As Nixon, veteran actor Michael MacCauley may not look like the former president, but so flawlessly inhabits the essence of Nixon that you are transfixed by his every word and gesture.
There’s a nimbleness to the writing that propels the play. It is the sort of script seasoned performers crave and can elevate.
The characters and plot in general make us think that this could all be happening in the next town over from the Cohen Brothers movie Fargo.
Director Marci Bernstein takes the audience on 11 unrelated journeys in monologues by a who’s who of local talent. Each scene is its own story, and each actress holds the stage alone for those scenes.
The play was written by Larry Larson and Levi Lee nearly 40 years ago. Of course, the Cold War era of the early 1980s informs the anxiety of the world being left a smoldering heap with few surviving. And it still works well today.
As the titular Oliver, Faith Creech is exuberance and charm wrapped in a skilled young actor. She shines the minute she takes the stage.
The play is told in confessional moments, directed at the audience. These give way to flashbacks that fill in gaps. The conclusion will leave the audience a little teary-eyed but also enriched
SART’s summer season is a full slate of diverse shows, kicking off with the raucous comedy ‘Don’t Dress For Dinner’ (May 31 – June 17).
Created by Asheville-based playwright Brenda Lunsford Lilly, the production is a sly 1960s homage to Henrik Ibsen’s notable play, A Doll’s House. The show remains onstage through Saturday, May 5.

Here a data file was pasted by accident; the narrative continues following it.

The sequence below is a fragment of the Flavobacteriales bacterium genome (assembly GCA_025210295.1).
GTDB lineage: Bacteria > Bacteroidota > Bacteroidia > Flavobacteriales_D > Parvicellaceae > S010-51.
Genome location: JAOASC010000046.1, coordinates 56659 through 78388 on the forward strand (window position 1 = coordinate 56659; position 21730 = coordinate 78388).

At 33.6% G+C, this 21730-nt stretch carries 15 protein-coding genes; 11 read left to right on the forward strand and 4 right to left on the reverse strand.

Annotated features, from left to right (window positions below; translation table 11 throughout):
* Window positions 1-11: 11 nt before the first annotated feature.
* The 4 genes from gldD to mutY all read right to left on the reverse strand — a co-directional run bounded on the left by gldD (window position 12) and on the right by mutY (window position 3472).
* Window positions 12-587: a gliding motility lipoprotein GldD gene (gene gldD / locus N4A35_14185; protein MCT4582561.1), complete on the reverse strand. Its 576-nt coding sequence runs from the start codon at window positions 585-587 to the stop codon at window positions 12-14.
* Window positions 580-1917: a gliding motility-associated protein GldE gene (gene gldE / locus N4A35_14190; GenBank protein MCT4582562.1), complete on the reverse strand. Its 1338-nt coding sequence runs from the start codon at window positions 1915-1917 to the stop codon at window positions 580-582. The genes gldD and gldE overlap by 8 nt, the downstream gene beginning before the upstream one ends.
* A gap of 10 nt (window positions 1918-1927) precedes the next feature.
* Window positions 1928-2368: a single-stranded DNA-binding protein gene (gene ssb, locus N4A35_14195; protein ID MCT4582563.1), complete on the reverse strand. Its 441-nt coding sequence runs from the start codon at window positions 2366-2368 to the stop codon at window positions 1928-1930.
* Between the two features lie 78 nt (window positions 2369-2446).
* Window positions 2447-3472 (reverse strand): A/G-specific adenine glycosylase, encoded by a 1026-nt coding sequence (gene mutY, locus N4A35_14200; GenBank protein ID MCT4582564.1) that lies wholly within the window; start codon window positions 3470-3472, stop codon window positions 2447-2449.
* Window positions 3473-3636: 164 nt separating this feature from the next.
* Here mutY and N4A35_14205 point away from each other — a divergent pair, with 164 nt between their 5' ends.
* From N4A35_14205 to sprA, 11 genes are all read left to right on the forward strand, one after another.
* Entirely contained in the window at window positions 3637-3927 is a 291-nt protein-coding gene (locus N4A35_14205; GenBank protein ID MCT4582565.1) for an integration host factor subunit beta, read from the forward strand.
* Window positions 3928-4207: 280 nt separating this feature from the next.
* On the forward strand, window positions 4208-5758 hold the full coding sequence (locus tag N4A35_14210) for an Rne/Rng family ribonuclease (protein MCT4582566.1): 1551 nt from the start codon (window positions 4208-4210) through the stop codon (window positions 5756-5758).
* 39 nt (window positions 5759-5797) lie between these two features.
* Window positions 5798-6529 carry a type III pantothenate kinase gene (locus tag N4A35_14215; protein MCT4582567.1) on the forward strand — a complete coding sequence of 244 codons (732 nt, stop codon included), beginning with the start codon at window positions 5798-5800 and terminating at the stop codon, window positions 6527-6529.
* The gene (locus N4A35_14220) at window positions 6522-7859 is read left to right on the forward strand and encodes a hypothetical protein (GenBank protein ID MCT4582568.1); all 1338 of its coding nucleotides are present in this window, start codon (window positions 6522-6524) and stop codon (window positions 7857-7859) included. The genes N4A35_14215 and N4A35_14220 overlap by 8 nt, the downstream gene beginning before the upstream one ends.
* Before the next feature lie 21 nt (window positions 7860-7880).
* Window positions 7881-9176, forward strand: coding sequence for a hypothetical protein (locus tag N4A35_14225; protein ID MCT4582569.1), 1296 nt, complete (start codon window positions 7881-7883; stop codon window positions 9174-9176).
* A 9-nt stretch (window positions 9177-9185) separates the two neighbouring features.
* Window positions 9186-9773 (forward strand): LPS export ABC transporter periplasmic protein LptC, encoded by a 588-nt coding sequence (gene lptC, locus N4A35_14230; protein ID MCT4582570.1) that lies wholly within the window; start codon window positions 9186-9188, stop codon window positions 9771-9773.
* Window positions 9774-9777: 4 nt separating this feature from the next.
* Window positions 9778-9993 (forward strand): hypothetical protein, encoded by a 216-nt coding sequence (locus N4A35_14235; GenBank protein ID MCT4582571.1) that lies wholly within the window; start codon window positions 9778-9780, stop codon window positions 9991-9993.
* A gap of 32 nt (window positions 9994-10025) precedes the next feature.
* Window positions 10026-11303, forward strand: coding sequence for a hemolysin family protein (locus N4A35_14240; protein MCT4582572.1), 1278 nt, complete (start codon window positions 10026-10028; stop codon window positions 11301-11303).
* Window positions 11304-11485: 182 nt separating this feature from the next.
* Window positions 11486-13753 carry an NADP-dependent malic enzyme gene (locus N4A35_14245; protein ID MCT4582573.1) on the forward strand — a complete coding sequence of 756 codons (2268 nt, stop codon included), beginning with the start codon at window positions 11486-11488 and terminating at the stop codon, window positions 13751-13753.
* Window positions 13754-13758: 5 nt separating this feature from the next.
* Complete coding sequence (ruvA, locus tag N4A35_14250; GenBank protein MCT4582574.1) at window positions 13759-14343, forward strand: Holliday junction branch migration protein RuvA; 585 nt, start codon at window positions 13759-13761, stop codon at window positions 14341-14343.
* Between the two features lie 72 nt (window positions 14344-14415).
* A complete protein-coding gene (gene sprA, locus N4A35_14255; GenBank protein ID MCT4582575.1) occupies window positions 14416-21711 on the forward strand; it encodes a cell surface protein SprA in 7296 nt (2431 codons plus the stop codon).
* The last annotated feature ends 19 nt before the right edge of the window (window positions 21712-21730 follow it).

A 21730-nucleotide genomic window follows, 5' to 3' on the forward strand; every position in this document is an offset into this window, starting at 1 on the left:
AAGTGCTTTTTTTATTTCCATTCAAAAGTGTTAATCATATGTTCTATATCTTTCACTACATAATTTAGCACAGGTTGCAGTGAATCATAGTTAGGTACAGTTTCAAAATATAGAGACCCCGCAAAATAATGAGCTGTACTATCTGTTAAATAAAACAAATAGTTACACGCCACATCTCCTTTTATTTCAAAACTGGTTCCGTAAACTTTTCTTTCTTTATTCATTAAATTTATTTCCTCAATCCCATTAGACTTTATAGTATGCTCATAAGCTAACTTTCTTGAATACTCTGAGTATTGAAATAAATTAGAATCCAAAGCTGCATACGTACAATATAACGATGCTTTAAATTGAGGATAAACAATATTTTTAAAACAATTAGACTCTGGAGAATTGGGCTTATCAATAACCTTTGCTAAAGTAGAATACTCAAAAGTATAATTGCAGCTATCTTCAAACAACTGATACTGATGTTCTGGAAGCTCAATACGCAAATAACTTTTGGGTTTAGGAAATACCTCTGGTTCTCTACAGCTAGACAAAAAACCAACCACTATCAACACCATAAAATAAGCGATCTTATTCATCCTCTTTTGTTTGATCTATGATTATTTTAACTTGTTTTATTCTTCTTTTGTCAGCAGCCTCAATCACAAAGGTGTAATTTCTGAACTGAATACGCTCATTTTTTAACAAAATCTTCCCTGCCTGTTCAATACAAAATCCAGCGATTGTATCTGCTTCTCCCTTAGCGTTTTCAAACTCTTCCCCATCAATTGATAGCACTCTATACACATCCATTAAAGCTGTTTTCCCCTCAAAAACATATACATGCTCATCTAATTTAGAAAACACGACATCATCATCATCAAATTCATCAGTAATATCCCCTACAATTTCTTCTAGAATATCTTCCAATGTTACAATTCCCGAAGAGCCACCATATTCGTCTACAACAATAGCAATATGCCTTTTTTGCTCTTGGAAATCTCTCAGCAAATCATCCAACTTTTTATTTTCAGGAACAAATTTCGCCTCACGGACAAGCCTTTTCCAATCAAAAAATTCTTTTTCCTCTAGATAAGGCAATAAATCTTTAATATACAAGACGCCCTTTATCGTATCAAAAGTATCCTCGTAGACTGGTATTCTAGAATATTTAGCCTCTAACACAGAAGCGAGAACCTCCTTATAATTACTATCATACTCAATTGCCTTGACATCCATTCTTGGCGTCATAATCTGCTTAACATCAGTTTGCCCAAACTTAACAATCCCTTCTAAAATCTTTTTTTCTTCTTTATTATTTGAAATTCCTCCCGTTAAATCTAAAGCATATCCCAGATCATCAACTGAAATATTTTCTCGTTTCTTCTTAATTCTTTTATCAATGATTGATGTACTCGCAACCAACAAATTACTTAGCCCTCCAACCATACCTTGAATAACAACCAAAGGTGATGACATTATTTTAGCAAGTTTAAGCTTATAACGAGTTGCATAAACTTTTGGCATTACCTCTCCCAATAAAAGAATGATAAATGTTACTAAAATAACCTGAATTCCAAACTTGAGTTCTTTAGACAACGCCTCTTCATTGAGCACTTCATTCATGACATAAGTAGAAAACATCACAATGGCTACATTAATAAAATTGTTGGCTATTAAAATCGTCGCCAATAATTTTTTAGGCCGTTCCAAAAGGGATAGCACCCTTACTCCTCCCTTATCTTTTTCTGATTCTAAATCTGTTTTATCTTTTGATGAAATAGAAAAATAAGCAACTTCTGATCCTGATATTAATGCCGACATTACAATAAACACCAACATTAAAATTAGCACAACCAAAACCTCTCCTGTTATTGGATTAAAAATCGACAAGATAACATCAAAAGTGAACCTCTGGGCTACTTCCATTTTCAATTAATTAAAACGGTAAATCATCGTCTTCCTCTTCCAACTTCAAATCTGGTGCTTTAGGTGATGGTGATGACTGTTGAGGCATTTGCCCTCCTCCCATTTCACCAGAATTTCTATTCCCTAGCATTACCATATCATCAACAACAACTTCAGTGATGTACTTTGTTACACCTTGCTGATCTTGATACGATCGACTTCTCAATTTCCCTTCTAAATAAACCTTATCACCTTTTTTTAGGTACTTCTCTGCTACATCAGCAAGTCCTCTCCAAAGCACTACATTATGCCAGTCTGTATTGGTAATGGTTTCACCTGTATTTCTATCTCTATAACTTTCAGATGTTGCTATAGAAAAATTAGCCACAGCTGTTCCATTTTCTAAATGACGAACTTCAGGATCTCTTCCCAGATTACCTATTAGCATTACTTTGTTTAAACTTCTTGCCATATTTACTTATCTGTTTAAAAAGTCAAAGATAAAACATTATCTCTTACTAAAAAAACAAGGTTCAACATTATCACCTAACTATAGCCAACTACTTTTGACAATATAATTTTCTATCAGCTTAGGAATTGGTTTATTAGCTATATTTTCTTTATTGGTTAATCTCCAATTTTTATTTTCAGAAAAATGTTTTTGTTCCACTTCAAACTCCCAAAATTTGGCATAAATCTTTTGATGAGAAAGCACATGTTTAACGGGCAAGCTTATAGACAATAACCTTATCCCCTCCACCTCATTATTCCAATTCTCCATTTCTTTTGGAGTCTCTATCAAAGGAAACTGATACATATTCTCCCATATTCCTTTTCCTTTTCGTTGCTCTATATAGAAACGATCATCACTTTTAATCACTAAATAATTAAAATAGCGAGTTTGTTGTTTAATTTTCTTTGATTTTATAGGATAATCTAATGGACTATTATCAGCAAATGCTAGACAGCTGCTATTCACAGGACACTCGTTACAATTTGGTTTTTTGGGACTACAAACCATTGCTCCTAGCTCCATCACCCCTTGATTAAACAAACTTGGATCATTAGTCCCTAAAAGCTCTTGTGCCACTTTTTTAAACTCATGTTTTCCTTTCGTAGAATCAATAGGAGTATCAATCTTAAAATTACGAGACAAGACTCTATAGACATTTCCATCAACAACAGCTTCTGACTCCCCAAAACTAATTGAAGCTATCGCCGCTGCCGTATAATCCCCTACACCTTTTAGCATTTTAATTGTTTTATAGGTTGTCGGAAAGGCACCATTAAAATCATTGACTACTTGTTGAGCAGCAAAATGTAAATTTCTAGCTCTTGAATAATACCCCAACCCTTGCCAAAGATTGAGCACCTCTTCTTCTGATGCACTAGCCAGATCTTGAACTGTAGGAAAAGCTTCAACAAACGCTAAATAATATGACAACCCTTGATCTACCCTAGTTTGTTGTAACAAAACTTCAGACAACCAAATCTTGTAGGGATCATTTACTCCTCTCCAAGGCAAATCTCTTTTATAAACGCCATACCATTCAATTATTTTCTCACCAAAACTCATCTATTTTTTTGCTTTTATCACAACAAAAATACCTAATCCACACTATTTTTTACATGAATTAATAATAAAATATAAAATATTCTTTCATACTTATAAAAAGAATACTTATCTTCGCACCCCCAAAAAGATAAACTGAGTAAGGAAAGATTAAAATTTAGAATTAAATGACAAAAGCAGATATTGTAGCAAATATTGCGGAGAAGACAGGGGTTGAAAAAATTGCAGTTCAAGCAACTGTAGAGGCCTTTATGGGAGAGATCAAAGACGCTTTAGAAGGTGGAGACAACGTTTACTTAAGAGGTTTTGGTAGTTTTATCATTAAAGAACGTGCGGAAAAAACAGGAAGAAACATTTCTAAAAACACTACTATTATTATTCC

The experience of Failure is one that transports the audience, and will cause more than a few lumps in the throat as viewers are show something akin to a Sam Shepard play adapted by Wes Anderson.
A meth-addicted couple have taken their sick baby to the hospital where Child Protective Services take custody of the endangered child. This sparks a spiral of conflicts that propels the play forward along an often harrowing path.
Families with kids should not wait to make reservations as these shows are playing to capacity crowds and tickets are pretty scarce at the door.
The story is simple, yet becomes complicated when the titular rumors begin to fly. Deputy Mayor Charlie and his wife Moira are celebrating their 10th anniversary. They’ve invited four couples to their house for the party, but something is amiss.
Is it possible that 9 to 5 is to the #MeToo movement what The Crucible was to ’50s-era McCarthy hearings? It comes close.
In this installment, Bertie has come to New York to dodge familial obligations back in England, but his desire to get away from it all comes crashing down when his friend Nigel Bingham-Binkersteth, aka Binky, arrives with a madcap plan to win the heart of the actress Ruby LeRoy.
Plays like this one are typically confined to academic settings these days, but for those who love this sort of thing, I can’t imagine it being done any better than it is here.
Shouting, fighting and a 7-year-old smoking cigars in the bathroom, which leads to a visit from the fire department, before the chaos resolves into a happy and poignant ending.
A powerhouse chorus of all ages elevate songs like “Oh Come All Ye Faithful” to a goose-bump-inducing crescendo in the first half of the show. They are aided by the nimble musical direction of Ethan Andersen, who plays at a grand piano at center stage.
At this phase in his career, Rothko believes that color is merely an instrument that informs emotion. As he ages, Rothko feels the same pressures that, a generation earlier, he proudly imposed upon the likes of Picasso.
Theater shines best when it reflects the true lives and struggles of the audience members in a way that moves them and makes them think. N.C. Stage delivers just such an experience in this play.
The vignettes are a tapestry of varied ideas that somehow mesh together to create a full show (it runs just under 70 minutes without intermission).